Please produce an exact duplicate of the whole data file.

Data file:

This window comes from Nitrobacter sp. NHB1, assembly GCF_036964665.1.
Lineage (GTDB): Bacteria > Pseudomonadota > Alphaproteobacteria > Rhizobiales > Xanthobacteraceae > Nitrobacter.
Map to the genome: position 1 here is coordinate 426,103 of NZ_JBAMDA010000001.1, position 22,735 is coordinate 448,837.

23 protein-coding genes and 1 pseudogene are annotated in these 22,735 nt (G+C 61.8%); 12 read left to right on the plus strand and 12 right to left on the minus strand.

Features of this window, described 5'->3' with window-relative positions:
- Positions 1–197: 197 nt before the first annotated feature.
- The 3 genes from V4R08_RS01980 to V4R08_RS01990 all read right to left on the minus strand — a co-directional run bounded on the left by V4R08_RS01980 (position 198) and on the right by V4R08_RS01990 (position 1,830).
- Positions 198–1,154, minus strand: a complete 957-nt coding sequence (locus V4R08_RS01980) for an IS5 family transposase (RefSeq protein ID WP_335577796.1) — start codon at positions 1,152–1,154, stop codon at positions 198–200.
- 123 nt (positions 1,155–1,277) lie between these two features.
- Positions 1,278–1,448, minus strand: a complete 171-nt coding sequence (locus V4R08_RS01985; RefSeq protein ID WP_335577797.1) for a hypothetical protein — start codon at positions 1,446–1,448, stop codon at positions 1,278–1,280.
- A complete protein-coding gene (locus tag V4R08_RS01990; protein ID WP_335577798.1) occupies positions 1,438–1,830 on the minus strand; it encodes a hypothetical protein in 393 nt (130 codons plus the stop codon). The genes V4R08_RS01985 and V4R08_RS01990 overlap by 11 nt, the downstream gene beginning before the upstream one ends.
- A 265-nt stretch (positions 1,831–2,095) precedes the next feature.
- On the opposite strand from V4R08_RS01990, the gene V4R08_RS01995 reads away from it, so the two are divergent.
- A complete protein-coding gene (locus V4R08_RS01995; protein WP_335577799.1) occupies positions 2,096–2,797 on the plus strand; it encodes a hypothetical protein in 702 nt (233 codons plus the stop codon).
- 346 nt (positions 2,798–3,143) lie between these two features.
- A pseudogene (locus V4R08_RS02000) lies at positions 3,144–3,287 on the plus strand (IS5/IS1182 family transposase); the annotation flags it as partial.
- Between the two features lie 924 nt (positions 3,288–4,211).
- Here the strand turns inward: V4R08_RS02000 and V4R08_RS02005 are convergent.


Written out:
This window comes from Nitrobacter sp. NHB1, assembly GCF_036964665.1.
Lineage (GTDB): Bacteria > Pseudomonadota > Alphaproteobacteria > Rhizobiales > Xanthobacteraceae > Nitrobacter.
Map to the genome: position 1 here is coordinate 426,103 of NZ_JBAMDA010000001.1, position 22,735 is coordinate 448,837.

23 protein-coding genes and 1 pseudogene are annotated in these 22,735 nt (G+C 61.8%); 12 read left to right on the plus strand and 12 right to left on the minus strand.

Features of this window, described 5'->3' with window-relative positions:
- Positions 1–197: 197 nt before the first annotated feature.
- The 3 genes from V4R08_RS01980 to V4R08_RS01990 all read right to left on the minus strand — a co-directional run bounded on the left by V4R08_RS01980 (position 198) and on the right by V4R08_RS01990 (position 1,830).
- Positions 198–1,154, minus strand: a complete 957-nt coding sequence (locus V4R08_RS01980) for an IS5 family transposase (RefSeq protein ID WP_335577796.1) — start codon at positions 1,152–1,154, stop codon at positions 198–200.
- 123 nt (positions 1,155–1,277) lie between these two features.
- Positions 1,278–1,448, minus strand: a complete 171-nt coding sequence (locus V4R08_RS01985; RefSeq protein ID WP_335577797.1) for a hypothetical protein — start codon at positions 1,446–1,448, stop codon at positions 1,278–1,280.
- A complete protein-coding gene (locus tag V4R08_RS01990; protein ID WP_335577798.1) occupies positions 1,438–1,830 on the minus strand; it encodes a hypothetical protein in 393 nt (130 codons plus the stop codon). The genes V4R08_RS01985 and V4R08_RS01990 overlap by 11 nt, the downstream gene beginning before the upstream one ends.
- A 265-nt stretch (positions 1,831–2,095) precedes the next feature.
- On the opposite strand from V4R08_RS01990, the gene V4R08_RS01995 reads away from it, so the two are divergent.
- A complete protein-coding gene (locus V4R08_RS01995; protein WP_335577799.1) occupies positions 2,096–2,797 on the plus strand; it encodes a hypothetical protein in 702 nt (233 codons plus the stop codon).
- 346 nt (positions 2,798–3,143) lie between these two features.
- A pseudogene (locus V4R08_RS02000) lies at positions 3,144–3,287 on the plus strand (IS5/IS1182 family transposase); the annotation flags it as partial.
- Between the two features lie 924 nt (positions 3,288–4,211).
- Here the strand turns inward: V4R08_RS02000 and V4R08_RS02005 are convergent.